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TE surprises by picking Irish over OSU

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08:25 AM ET 05.02 | Once he made his decision to attend Notre Dame, Mike Heuerman's first call wasn't to the school. Heuerman called older brother Jeff, a freshman at Ohio State, and adopted brother Makinton Dorleant, a freshman at Maryland, to tell them he chose the Irish over the Buckeyes, Miami and LSU. "If I don't call them and tell them first, all hell will break loose when they come back (home)," Mike Heuerman said. "I called them and told them what I was doing and they were real excited." ... The Buckeyes seemed to gain an advantage when Heuerman chose to go to the Ohio State spring game on April 21 rather than Notre Dame's, but older brother Jeff didn't pressure him to choose Ohio State.

South Bend Tribune

Brian Kelly, Getty Images Brian Kelly, Getty Images
May 2, 2012  08:34 AM ET

Must have been a crappy spring game for tOSU.

May 2, 2012  08:36 AM ET

guess he doesn't want to win a NC...his loss

May 2, 2012  08:51 AM ET
QUOTE(#2):

guess he doesn't want to win a NC...his loss

Maybe he likes getting yelled at.

May 2, 2012  09:04 AM ET

Maybe he values his education.

May 2, 2012  09:12 AM ET

Doubt he's winning an NC at either school.

May 2, 2012  09:17 AM ET
QUOTE(#3):

Maybe he likes getting yelled at.

Maybe he doesn't like to have to compete for PT.

May 2, 2012  09:19 AM ET
QUOTE(#4):

Maybe he values his education.

yep...because having a degree in teaching gym class from ND is so much different than a degree in teaching gym class from tOSU.

May 2, 2012  09:25 AM ET

His chances of playing are a lot better at ND than Ohio State. Better to play than be a back up for four years.

Comment #9 has been removed
May 2, 2012  09:30 AM ET

He probably took a look at Baugh's highlight film and decided to take his talents to South Bend...cant blame him

Comment #11 has been removed
May 2, 2012  09:52 AM ET
QUOTE(#7):

yep...because having a degree in teaching gym class from ND is so much different than a degree in teaching gym class from tOSU.

ND doesn't offer a degree in Physical Education my man and considering only 63% of tOSU players leave with degrees (less than 50% if you are African American) I would say he made a pretty enlightened decision. Apparently his brother thinks so too...!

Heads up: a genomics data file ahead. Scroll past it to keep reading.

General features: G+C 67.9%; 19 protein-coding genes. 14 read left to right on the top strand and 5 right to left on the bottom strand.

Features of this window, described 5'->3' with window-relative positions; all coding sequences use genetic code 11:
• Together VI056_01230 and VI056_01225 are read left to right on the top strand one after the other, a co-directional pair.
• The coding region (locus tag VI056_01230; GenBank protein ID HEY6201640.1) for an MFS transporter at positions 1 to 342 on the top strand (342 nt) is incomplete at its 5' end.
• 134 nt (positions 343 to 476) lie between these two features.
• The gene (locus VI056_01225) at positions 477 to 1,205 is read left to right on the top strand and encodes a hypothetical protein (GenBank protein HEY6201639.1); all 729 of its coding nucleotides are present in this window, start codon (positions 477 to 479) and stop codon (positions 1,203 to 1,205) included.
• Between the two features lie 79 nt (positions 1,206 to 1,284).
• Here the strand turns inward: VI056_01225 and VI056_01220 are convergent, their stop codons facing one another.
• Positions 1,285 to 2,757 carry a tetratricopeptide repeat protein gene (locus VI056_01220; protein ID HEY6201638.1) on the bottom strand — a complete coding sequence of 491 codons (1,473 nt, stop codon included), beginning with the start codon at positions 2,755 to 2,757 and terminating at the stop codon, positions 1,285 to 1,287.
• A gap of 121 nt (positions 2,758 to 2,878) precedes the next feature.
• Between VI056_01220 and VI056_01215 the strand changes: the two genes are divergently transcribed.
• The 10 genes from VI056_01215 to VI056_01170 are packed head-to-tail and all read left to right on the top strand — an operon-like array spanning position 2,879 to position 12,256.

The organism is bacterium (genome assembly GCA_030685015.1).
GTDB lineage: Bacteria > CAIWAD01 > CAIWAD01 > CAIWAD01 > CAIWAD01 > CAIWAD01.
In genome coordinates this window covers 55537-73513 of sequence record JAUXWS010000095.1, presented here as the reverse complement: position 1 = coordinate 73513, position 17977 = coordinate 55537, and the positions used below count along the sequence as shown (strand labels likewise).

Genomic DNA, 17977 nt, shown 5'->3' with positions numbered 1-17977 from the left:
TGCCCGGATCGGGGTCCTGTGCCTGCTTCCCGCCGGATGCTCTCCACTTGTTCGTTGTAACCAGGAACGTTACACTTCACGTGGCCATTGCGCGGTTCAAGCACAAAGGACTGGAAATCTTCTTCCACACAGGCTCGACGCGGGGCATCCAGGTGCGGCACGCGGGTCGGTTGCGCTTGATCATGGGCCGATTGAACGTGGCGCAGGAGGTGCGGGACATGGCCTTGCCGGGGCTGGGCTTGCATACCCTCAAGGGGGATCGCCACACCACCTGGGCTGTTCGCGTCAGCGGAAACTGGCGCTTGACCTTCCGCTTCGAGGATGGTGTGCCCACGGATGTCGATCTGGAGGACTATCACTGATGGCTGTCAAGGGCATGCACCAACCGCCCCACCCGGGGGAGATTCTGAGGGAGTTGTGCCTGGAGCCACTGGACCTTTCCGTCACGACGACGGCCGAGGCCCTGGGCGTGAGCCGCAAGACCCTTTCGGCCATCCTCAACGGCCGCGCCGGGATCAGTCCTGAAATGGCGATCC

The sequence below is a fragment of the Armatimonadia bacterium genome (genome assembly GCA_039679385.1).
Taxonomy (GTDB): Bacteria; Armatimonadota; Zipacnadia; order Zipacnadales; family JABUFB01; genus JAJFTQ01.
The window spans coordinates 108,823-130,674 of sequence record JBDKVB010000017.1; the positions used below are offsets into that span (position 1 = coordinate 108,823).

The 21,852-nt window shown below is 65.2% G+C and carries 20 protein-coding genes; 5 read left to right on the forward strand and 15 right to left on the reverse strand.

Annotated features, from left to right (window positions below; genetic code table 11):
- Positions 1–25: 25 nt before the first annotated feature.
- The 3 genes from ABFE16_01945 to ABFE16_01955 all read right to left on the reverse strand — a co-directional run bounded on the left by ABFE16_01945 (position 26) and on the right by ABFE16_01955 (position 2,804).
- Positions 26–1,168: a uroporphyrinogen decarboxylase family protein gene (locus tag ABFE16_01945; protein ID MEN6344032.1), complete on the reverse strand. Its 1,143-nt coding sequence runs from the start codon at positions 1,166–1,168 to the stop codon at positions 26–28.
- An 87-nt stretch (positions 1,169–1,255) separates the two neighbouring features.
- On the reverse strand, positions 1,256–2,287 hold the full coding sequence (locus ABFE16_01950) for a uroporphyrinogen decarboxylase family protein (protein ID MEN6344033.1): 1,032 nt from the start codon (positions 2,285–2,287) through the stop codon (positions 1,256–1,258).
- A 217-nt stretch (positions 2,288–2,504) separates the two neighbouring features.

Comment #13 has been removed
May 2, 2012  10:08 AM ET
QUOTE(#4):

Maybe he values his education.

More likely, he figured if Floyd could party hard and get drafted, then it must be the place to go.

May 2, 2012  10:09 AM ET
QUOTE(#4):

Maybe he values his education.

Is this dude a 4 or 5 star guy who will leave after his 2nd or 3rd season anyway?

May 2, 2012  10:16 AM ET
QUOTE(#14):

More likely, he figured if Floyd could party hard and get drafted, then it must be the place to go.

Floyd made some mistakes at ND but straightened out and left with a degree (along with 99% of his teammates). How many leave with degrees from your school 50 Year...? "Bueller...? Bueller...?"

May 2, 2012  10:21 AM ET
QUOTE(#12):

ND doesn't offer a degree in Physical Education my man and considering only 63% of tOSU players leave with degrees (less than 50% if you are African American) I would say he made a pretty enlightened decision. Apparently his brother thinks so too...!

Ohio State players have been vastly superior to those at the golden temple of doom for quite some time, many more of them leave Ohio State early for the NFL...you could argue that the lack of a degree is a failure but you could also make the case they are very good at what they do: play football. To continue to do that in the NFL would not constitute a failure. ALSO, every year, some of these players who left school early come back and complete their degrees...however, no adjustment of graduation percentages is ever made, if you leave early, it counts against the school forever. You need to learn enlightenment comes in many degrees!

Comment #18 has been removed
Comment #19 has been removed
 
May 2, 2012  10:44 AM ET
QUOTE(#17):

Ohio State players have been vastly superior to those at the golden temple of doom for quite some time, many more of them leave Ohio State early for the NFL...you could argue that the lack of a degree is a failure but you could also make the case they are very good at what they do: play football. To continue to do that in the NFL would not constitute a failure. ALSO, every year, some of these players who left school early come back and complete their degrees...however, no adjustment of graduation percentages is ever made, if you leave early, it counts against the school forever. You need to learn enlightenment comes in many degrees!

I might be wrong but the players that leave early for the NFL are not part of that statistic so I don't think that point of view holds water. Even if they are included in that dynamic we are talking about 5 or 6 players a year (max) that may leave early for the NFL. It would have a minimum impact of the overall graduation rate of football players.

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